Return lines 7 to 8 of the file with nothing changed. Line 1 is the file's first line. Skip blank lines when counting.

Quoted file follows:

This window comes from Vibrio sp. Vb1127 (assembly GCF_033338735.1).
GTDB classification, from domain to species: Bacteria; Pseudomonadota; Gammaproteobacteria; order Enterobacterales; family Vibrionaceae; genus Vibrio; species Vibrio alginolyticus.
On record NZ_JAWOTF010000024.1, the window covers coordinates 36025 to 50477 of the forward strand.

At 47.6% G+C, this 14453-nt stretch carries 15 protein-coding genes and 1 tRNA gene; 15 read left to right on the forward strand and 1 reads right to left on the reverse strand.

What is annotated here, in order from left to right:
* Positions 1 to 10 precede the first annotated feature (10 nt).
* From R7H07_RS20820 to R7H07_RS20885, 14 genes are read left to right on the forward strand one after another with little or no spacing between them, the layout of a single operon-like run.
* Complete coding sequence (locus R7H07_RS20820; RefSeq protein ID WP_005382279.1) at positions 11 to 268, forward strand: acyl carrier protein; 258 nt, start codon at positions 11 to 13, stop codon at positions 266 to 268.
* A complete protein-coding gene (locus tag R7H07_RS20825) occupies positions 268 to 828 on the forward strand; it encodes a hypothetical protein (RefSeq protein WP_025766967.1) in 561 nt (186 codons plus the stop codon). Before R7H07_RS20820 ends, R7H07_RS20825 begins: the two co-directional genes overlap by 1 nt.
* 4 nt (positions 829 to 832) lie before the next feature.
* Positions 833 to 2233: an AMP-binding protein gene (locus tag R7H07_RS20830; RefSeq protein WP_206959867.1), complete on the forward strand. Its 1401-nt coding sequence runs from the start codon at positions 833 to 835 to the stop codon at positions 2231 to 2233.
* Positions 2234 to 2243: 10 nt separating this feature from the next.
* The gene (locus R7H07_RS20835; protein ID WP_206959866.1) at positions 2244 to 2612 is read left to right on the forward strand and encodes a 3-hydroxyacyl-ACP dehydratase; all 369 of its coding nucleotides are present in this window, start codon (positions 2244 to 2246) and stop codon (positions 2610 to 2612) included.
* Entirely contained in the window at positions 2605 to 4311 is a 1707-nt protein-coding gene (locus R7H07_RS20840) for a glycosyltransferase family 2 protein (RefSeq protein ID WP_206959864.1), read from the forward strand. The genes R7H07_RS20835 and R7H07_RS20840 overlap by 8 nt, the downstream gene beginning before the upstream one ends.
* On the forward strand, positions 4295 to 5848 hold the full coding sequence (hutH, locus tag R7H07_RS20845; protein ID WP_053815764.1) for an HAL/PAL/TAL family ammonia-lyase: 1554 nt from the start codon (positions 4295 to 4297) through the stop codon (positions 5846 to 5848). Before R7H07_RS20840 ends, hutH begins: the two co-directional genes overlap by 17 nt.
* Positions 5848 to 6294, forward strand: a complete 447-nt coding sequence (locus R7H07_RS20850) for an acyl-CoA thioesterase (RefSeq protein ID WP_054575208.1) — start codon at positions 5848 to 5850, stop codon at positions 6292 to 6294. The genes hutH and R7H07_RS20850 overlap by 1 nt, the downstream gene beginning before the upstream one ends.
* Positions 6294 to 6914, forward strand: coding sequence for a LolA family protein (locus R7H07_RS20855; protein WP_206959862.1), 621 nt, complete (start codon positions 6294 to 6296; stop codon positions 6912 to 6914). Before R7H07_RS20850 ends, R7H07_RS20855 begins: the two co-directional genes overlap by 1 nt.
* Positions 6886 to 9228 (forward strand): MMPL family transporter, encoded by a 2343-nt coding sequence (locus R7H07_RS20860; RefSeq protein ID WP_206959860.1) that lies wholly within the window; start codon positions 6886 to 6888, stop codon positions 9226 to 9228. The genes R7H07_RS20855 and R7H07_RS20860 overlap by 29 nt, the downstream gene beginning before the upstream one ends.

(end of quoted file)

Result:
* From R7H07_RS20820 to R7H07_RS20885, 14 genes are read left to right on the forward strand one after another with little or no spacing between them, the layout of a single operon-like run.
* Complete coding sequence (locus R7H07_RS20820; RefSeq protein ID WP_005382279.1) at positions 11 to 268, forward strand: acyl carrier protein; 258 nt, start codon at positions 11 to 13, stop codon at positions 266 to 268.